Nothing is real until it is on Facebook.

That’s what we say every time we check in or share a photo of something essentially meaningless on any form of social media. We record what we eat, who we meet, where we drink. Everywhere, at every event (and non-event) phones are out taking what are mostly meaningless photos which will never be looked at again.


I think that sometimes this insistent need to record record record means that we do not live, experience, see and enjoy what we are actually doing. We are too busy recording and sharing it with people not there to enjoy it with the ones who are.


At the Johnny Clegg concert I saw a perfect example of this. The woman in front of us recorded most of the show on her blackberry. Not well enough for it to be destines as a bootleg copy of the show, but enough for her not to have actually looked directly at any of the action on the stage directly. She watched it all through her tiny little screen.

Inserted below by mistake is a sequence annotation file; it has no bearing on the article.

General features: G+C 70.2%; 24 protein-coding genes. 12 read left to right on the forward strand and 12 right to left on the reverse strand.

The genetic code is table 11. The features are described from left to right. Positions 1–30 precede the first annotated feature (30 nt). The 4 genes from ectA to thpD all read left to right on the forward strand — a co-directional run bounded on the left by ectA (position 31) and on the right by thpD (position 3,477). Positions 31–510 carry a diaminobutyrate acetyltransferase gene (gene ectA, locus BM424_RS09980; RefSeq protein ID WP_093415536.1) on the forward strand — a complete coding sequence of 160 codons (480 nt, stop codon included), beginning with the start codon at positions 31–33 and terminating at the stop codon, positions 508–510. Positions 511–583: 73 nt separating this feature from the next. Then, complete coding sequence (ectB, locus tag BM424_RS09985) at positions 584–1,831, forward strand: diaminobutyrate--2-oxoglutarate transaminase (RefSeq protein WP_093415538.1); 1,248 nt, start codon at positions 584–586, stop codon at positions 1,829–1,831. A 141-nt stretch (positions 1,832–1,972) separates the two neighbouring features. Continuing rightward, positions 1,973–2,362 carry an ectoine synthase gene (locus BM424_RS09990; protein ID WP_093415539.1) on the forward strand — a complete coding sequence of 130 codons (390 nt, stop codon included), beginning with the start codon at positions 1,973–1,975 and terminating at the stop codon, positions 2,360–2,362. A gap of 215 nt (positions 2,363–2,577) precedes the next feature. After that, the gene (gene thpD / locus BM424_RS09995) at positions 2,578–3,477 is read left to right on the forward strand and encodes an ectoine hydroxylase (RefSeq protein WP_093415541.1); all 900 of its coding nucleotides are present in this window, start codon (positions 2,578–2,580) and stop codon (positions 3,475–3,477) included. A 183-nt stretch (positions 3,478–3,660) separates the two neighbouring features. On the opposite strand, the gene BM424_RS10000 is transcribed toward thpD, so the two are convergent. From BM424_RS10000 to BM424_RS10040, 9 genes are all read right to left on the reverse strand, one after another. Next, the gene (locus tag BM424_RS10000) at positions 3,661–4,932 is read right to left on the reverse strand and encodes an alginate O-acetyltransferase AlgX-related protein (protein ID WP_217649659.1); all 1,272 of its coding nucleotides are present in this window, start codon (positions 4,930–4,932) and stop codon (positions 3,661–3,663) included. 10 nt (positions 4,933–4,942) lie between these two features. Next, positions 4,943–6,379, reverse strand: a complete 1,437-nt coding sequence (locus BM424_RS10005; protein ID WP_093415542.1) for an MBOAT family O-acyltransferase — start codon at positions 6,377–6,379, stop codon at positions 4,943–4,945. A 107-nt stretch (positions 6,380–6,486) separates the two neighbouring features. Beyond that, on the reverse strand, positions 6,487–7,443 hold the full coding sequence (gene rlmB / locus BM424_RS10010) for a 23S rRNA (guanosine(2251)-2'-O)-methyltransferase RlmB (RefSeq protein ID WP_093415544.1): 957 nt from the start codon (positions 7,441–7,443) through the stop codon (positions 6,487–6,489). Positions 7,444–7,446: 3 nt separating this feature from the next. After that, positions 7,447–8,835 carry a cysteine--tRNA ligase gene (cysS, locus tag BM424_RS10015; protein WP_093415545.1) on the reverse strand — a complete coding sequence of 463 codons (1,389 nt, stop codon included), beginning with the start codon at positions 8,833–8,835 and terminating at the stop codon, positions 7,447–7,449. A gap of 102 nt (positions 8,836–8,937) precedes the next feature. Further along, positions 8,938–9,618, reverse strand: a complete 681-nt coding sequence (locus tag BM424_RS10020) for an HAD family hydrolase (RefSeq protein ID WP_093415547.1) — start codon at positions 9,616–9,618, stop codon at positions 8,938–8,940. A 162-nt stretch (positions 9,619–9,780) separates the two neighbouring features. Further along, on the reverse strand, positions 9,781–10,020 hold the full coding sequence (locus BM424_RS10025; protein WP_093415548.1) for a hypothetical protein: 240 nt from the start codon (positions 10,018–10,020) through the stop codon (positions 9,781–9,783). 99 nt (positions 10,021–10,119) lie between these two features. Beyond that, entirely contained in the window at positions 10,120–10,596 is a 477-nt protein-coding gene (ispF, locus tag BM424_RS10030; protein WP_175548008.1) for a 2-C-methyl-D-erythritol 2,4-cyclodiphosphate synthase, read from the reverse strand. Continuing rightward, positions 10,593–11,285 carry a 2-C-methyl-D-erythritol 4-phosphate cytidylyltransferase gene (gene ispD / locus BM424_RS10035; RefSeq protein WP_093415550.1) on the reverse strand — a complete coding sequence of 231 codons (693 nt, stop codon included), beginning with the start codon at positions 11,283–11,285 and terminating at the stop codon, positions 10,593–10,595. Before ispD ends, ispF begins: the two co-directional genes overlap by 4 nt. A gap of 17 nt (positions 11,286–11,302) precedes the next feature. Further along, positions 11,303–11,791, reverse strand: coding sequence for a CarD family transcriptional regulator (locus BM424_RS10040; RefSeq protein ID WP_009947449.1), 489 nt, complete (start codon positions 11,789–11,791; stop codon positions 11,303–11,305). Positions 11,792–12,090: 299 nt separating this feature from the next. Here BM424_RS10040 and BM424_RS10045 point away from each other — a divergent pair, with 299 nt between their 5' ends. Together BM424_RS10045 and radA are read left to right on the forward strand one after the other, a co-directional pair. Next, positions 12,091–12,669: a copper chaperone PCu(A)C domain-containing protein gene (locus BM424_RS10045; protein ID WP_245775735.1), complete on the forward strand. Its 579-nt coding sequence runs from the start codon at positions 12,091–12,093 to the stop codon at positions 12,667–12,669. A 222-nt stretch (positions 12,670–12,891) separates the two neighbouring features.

When she lost the image of Johnny Clegg in her screen she frantically moved it about, searching for him, desperate for his to reappear on the screen, when all along he was right there on stage.


The pinnacle came when he sang Impi and the entire audience leapt to their feet and danced like crazy. The entire audience barring one. She stood but holding her phone in one hand, recording recording recording. She couldn’t dance because that would have jiggled the phone. So she waved her other arm from the elbow down only, very gently. Like the queen waving.


So what happens when she gets home? Does she ever look at her bad recording again? Dvds of the concert are likely to be on sale eventually if she wants to watch it again and none of her friends really want to watch a bad recording of an hour long concert on a blackberry.


So rather than actually BE at the show, she recorded it so that later she can maybe look at what she would have seen had she watched it in the first place


I don’t get it